Sacred Language, Sacred World

The Unity of Scriptural and Philosophical Hermeneutics

Reddit icon
e-mail icon
Twitter icon
Facebook icon
Google icon
LinkedIn icon
Joshua D. Broggi
  • New York, NY: 
    Bloomsbury T&T Clark
    , December
     232 pages.
     For other formats: Link to Publisher's Website.


In Sacred Language, Sacred World, Joshua D. Broggi undertakes the ambitious task of uniting scripture, tradition, and reason. Broadly speaking, Broggi’s work explores the unity of philosophical hermeneutics and textual hermeneutics, meaning that for Broggi, interpretation has much do to with the world one already inhabits. Reading scripture is not done in isolation; instead, how one reads scriptures depends upon one’s world. A worldview precludes the possibility of stepping outside it. As such, Broggi attempts to show that the separation of scripture, tradition, and reason is a fruitless endeavor. These represent a single phenomenon, and any attempt at separation is an exercise in abstraction. Reading scripture, and in fact any text, says Broggi, is a unified action.

Broggi justifies his claim through his particular reading of Martin Heidegger and Hans-Georg Gadamer, the most influential hermeneutical philosophers of the 20th century. Broggi makes it clear that he is reading both Heidegger and Gadamer in a way that is uncommon for most theologians. Therefore, much of Broggi’s text is a reinterpretation and reappropriation of both Heidegger and Gadamer. Broggi does not claim to explore the original intents of the authors; instead he explores how their works support the claim of a unified hermeneutics. Both authors, Broggi argues, “make available to us a persuasive vision of human life and the place within it of history, thought, and language” (7).

Concerning Heidegger, he argues that Heidegger’s concerns go beyond doubt and existential questions. Heidegger, according to Broggi, explores why things have any meaning at all. In other words, Heidegger is most concerned with meaning in relation with the world. Things are classified in relation to their world, and only have meaning when they are classified in relation to their world. As for Gadamer, Broggi believes that scholars have missed Gadamer’s fundamental point. Gadamer goes beyond simply claiming how to read old texts. Broggi makes the case that Gadamer shows how one’s particular world, as a reader, is formed. Gadamer is not advocating two independent horizons (past and present), according to Broggi; rather the past and present comprise one unified horizon.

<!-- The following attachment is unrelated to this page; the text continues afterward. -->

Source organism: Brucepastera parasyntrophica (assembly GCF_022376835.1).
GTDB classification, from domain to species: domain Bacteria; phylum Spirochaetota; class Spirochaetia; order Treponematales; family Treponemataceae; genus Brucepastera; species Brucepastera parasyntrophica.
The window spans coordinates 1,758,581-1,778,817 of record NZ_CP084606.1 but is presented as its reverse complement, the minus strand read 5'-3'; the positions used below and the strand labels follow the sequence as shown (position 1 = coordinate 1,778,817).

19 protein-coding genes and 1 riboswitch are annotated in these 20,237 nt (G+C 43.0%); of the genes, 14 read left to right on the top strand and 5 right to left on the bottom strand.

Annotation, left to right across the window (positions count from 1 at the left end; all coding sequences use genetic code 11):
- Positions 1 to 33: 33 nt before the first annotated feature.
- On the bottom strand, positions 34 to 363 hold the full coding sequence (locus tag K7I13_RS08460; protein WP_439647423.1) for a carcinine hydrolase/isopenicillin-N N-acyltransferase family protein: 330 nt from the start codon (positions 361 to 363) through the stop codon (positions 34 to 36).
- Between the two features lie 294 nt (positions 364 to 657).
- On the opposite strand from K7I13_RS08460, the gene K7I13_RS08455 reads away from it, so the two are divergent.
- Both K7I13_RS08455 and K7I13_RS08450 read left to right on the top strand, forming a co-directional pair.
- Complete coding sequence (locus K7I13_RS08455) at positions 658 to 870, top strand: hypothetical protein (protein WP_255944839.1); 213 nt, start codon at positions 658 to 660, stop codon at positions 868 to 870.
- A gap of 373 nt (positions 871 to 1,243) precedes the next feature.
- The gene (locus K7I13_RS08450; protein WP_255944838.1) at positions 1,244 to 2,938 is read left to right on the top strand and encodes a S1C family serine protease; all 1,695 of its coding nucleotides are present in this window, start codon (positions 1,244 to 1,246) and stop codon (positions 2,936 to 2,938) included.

In terms of reading scripture, Broggi explores a contextual appropriation of scripture. By this, he means that how one reads scripture is rooted to one’s background commitments. Therefore, debates about scripture must take into account the world in which these debates are currently located. Broggi makes his point using the example of the Kimbanguists in the Congo. The Kimbanguist reading of scripture is vastly different from a European reading of scripture. A European may come to the conclusion that the Kimbanguist reading is wrong when scripture, tradition, and reason are separated. However, the Kimbanguist cannot read in any other cultural context or worldview. As with the European, the Kimbanguist reads scripture using their own worldview. Broggi argues that it is wrong to ignore the world of the Kimbanguist or the European; it is unjustified to call one correct and the other wrong. Broggi concludes that philosophical and textual hermeneutics must work together if Christians are to understand how scripture creates meaning. Interpreting scripture means taking into account the inhabited world, and the unity between scripture, tradition, and reason.

Broggi is excellent in his use of Heidegger and Gadamer. Bridging the gap between textual and philosophical hermeneutics is no easy task, yet Broggi’s careful analysis presents a compelling argument for a reimagined look at the unity of scripture, tradition, and reason. Broggi is a careful and precise writer, making this work easily accessible to those unfamiliar with Heidegger or Gadamer. Broggi’s text is a masterful achievement for theology, hermeneutics, and philosophy. Sacred Language, Sacred World is highly recommended.

About the Reviewer(s): 

Jonathan L. Best is the Outreach and Instruction Librarian at St. Thomas University in Miami Gardens, Florida.

Date of Review: 
September 26, 2016
About the Author(s)/Editor(s)/Translator(s): 

Joshua D. Broggi is a Junior Research Fellow at Wolfson College and a member of the Faculty of Theology and Religion at the University of Oxford, UK.


Reading Religion welcomes comments from AAR members, and you may leave a comment below by logging in with your AAR Member ID and password. Please read our policy on commenting.